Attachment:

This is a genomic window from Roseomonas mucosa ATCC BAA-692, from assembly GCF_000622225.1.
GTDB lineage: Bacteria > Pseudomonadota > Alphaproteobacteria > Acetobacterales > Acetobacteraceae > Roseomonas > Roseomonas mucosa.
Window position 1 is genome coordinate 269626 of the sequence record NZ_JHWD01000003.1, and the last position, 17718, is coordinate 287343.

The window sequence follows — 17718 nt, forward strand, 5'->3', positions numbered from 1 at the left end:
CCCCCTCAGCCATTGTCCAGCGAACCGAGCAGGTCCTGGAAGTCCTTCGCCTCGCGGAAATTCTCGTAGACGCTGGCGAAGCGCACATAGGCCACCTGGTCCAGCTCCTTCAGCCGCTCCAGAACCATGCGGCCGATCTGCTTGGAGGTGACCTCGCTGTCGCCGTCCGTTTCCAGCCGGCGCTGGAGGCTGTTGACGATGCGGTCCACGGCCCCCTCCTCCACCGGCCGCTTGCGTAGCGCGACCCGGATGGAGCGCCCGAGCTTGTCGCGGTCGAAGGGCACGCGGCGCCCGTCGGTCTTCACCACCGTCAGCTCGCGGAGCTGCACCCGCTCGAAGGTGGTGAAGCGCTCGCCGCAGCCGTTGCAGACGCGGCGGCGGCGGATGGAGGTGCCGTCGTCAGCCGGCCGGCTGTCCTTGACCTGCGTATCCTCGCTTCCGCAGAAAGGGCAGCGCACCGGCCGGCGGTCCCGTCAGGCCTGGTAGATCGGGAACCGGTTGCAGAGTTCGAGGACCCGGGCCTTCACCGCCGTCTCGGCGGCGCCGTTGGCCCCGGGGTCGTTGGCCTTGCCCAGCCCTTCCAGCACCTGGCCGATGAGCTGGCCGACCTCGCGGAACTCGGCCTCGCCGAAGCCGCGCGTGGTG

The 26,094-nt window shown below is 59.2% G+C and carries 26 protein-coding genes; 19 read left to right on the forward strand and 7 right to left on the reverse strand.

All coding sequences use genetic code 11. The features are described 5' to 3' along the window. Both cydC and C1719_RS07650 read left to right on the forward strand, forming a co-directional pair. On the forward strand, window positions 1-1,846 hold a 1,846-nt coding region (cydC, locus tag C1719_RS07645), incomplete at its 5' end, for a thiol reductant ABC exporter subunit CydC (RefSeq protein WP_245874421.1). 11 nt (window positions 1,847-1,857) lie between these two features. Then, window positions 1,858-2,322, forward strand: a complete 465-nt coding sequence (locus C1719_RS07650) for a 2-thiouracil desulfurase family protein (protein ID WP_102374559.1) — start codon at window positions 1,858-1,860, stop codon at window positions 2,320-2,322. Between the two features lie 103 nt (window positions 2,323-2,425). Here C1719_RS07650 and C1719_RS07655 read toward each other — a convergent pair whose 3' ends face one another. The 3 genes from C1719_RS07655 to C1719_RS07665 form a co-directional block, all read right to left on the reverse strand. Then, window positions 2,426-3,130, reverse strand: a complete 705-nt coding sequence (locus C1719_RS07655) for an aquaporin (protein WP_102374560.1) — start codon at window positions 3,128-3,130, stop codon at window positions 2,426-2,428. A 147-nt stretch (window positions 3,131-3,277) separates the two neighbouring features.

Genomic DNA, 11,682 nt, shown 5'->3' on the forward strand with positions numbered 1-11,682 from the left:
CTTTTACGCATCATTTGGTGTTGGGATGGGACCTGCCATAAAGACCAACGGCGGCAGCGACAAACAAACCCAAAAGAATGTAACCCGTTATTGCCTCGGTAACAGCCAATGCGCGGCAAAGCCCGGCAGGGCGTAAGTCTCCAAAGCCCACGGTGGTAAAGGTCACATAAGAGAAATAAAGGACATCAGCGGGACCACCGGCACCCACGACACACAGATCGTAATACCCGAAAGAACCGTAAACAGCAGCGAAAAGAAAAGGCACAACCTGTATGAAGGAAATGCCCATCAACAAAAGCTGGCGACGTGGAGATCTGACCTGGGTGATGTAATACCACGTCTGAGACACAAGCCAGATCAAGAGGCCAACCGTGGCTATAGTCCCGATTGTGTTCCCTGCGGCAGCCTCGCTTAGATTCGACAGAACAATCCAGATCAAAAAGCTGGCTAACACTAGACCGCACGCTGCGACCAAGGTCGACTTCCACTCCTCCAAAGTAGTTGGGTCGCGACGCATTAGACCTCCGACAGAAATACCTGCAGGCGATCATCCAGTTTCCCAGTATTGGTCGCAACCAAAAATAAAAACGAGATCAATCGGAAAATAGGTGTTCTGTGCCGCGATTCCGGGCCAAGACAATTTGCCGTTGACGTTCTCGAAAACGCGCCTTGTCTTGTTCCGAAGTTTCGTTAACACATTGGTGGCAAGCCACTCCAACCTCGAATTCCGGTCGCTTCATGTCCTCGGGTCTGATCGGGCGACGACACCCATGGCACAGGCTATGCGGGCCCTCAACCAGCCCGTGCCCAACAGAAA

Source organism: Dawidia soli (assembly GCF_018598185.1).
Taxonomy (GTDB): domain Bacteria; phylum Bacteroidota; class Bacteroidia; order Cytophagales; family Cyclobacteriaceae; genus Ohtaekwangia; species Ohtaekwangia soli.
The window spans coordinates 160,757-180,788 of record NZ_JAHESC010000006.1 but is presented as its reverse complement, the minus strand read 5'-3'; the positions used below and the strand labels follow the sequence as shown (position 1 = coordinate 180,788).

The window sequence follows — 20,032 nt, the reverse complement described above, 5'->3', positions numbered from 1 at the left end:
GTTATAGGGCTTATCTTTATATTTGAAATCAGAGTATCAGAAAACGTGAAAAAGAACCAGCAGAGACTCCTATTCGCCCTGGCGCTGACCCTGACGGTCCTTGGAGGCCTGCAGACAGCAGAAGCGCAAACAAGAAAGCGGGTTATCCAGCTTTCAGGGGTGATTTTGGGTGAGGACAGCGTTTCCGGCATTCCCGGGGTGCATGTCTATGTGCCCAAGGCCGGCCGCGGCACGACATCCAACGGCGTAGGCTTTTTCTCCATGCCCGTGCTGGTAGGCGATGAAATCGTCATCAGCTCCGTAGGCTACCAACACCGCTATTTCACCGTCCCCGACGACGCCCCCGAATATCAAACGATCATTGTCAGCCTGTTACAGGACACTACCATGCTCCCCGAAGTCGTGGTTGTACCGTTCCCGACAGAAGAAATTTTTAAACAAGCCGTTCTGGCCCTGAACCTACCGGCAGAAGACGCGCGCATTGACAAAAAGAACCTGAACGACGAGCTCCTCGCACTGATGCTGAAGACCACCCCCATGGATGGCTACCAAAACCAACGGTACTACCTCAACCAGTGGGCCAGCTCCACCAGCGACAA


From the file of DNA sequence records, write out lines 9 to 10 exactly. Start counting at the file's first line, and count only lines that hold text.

CTTTTACGCATCATTTGGTGTTGGGATGGGACCTGCCATAAAGACCAACGGCGGCAGCGACAAACAAACCCAAAAGAATGTAACCCGTTATTGCCTCGGTAACAGCCAATGCGCGGCAAAGCCCGGCAGGGCGTAAGTCTCCAAAGCCCACGGTGGTAAAGGTCACATAAGAGAAATAAAGGACATCAGCGGGACCACCGGCACCCACGACACACAGATCGTAATACCCGAAAGAACCGTAAACAGCAGCGAAAAGAAAAGGCACAACCTGTATGAAGGAAATGCCCATCAACAAAAGCTGGCGACGTGGAGATCTGACCTGGGTGATGTAATACCACGTCTGAGACACAAGCCAGATCAAGAGGCCAACCGTGGCTATAGTCCCGATTGTGTTCCCTGCGGCAGCCTCGCTTAGATTCGACAGAACAATCCAGATCAAAAAGCTGGCTAACACTAGACCGCACGCTGCGACCAAGGTCGACTTCCACTCCTCCAAAGTAGTTGGGTCGCGACGCATTAGACCTCCGACAGAAATACCTGCAGGCGATCATCCAGTTTCCCAGTATTGGTCGCAACCAAAAATAAAAACGAGATCAATCGGAAAATAGGTGTTCTGTGCCGCGATTCCGGGCCAAGACAATTTGCCGTTGACGTTCTCGAAAACGCGCCTTGTCTTGTTCCGAAGTTTCGTTAACACATTGGTGGCAAGCCACTCCAACCTCGAATTCCGGTCGCTTCATGTCCTCGGGTCTGATCGGGCGACGACACCCATGGCACAGGCTATGCGGGCCCTCAACCAGCCCGTGCCCAACAGAAA

Source organism: Dawidia soli (assembly GCF_018598185.1).